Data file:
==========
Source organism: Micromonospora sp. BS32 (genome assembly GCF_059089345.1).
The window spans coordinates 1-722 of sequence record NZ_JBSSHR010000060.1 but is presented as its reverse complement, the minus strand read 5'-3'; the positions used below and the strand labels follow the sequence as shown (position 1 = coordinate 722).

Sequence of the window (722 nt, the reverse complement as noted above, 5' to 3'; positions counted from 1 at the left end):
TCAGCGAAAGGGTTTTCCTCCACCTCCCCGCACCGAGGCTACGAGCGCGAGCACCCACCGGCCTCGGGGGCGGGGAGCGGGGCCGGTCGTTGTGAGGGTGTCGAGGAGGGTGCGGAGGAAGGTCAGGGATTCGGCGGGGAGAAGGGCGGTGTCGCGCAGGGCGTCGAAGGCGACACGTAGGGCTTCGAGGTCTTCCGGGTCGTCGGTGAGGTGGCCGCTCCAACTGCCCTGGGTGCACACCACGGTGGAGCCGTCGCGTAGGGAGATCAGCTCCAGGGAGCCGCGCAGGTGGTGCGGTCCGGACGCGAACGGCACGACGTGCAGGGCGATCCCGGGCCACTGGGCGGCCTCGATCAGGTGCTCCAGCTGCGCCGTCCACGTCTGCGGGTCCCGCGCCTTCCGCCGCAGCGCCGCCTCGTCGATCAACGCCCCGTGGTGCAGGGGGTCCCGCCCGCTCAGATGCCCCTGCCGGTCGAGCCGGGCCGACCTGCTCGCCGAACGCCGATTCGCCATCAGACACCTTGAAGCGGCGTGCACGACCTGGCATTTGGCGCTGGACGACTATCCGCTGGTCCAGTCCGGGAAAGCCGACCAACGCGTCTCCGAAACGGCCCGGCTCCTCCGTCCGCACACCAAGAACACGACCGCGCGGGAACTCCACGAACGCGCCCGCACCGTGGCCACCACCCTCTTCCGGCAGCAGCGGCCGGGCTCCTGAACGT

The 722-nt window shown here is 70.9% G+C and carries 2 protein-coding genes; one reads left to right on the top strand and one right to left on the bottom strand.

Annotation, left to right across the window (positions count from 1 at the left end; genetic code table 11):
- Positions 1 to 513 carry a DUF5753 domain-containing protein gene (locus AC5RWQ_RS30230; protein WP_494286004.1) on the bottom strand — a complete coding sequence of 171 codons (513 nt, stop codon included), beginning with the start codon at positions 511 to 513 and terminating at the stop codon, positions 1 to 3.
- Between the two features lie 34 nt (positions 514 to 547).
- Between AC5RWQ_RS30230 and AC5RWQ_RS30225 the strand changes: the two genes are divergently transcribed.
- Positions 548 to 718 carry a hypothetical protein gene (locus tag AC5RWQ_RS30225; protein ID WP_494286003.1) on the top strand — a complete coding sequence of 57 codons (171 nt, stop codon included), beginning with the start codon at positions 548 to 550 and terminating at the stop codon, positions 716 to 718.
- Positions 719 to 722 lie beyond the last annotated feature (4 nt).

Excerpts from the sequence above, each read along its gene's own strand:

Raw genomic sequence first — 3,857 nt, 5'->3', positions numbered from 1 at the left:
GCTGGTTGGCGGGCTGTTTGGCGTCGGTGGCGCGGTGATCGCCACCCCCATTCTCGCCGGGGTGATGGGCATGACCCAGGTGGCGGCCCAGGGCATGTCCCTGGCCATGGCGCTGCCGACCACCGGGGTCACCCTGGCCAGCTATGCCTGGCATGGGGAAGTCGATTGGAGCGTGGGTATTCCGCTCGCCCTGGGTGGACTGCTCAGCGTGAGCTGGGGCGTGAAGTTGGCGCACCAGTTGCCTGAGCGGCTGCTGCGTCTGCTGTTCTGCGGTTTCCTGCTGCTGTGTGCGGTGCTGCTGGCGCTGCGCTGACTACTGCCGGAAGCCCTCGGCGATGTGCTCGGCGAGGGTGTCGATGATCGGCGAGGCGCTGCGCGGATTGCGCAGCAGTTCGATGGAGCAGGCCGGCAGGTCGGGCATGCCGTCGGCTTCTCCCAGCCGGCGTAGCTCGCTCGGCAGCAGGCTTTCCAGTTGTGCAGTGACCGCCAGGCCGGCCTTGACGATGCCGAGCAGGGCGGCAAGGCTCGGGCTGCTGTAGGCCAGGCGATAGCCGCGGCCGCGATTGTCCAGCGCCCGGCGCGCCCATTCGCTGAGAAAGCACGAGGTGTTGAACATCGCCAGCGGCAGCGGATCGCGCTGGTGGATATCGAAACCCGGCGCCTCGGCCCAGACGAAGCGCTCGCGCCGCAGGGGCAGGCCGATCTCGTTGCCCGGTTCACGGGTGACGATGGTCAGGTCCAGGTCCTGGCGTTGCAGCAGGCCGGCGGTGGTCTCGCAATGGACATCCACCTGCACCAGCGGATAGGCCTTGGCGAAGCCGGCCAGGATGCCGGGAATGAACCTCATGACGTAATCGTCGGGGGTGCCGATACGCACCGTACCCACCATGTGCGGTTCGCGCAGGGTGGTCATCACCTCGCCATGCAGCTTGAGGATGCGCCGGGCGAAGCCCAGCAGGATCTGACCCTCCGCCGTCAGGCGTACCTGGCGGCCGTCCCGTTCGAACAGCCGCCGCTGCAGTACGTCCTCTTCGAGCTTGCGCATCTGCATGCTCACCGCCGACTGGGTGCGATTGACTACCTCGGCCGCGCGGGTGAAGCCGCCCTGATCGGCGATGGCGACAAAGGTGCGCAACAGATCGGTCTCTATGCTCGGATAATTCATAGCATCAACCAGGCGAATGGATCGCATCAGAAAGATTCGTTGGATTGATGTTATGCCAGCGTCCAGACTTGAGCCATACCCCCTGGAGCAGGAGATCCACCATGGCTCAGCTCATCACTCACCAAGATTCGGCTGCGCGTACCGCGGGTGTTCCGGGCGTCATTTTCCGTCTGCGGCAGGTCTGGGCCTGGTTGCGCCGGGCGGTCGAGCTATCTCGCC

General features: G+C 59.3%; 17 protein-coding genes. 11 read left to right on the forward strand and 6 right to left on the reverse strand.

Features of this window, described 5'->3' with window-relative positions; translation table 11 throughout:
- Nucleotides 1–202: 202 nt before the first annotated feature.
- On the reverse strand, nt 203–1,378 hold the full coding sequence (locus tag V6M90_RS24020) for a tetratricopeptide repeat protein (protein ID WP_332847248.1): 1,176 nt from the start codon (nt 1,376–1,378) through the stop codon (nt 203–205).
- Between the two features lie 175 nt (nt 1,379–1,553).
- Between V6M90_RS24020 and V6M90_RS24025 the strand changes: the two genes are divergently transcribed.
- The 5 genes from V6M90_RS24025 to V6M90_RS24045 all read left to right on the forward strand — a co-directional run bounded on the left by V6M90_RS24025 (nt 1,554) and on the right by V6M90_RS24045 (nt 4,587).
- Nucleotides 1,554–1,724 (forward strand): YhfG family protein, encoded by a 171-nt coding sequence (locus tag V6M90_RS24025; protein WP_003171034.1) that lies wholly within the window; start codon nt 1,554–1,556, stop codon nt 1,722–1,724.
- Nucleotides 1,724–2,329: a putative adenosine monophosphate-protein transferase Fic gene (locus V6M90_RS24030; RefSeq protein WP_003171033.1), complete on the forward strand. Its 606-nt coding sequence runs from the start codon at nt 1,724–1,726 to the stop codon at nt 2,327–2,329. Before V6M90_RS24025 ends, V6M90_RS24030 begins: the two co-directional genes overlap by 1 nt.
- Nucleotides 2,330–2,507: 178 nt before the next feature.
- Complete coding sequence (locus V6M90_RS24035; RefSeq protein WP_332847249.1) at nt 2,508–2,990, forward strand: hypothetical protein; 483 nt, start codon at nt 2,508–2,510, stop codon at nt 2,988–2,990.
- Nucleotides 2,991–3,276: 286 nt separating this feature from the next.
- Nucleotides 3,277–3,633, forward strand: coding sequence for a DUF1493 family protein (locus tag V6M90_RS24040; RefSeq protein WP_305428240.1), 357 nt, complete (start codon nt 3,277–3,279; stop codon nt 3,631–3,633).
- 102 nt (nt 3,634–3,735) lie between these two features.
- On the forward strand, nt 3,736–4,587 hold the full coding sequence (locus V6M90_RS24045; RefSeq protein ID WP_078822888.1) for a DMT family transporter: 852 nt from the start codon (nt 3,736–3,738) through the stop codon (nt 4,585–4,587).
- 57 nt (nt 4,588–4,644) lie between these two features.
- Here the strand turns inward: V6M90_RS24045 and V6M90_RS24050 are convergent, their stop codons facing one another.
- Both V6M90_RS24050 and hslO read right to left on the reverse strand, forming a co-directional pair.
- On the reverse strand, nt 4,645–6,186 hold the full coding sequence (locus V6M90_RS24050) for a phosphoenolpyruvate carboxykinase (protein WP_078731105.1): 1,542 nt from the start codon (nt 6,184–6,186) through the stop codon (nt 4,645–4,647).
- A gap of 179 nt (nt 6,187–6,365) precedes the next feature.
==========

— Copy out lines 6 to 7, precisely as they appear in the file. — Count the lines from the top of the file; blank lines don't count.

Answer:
Annotation, left to right across the window (positions count from 1 at the left end; genetic code table 11):
- Positions 1 to 513 carry a DUF5753 domain-containing protein gene (locus AC5RWQ_RS30230; protein WP_494286004.1) on the bottom strand — a complete coding sequence of 171 codons (513 nt, stop codon included), beginning with the start codon at positions 511 to 513 and terminating at the stop codon, positions 1 to 3.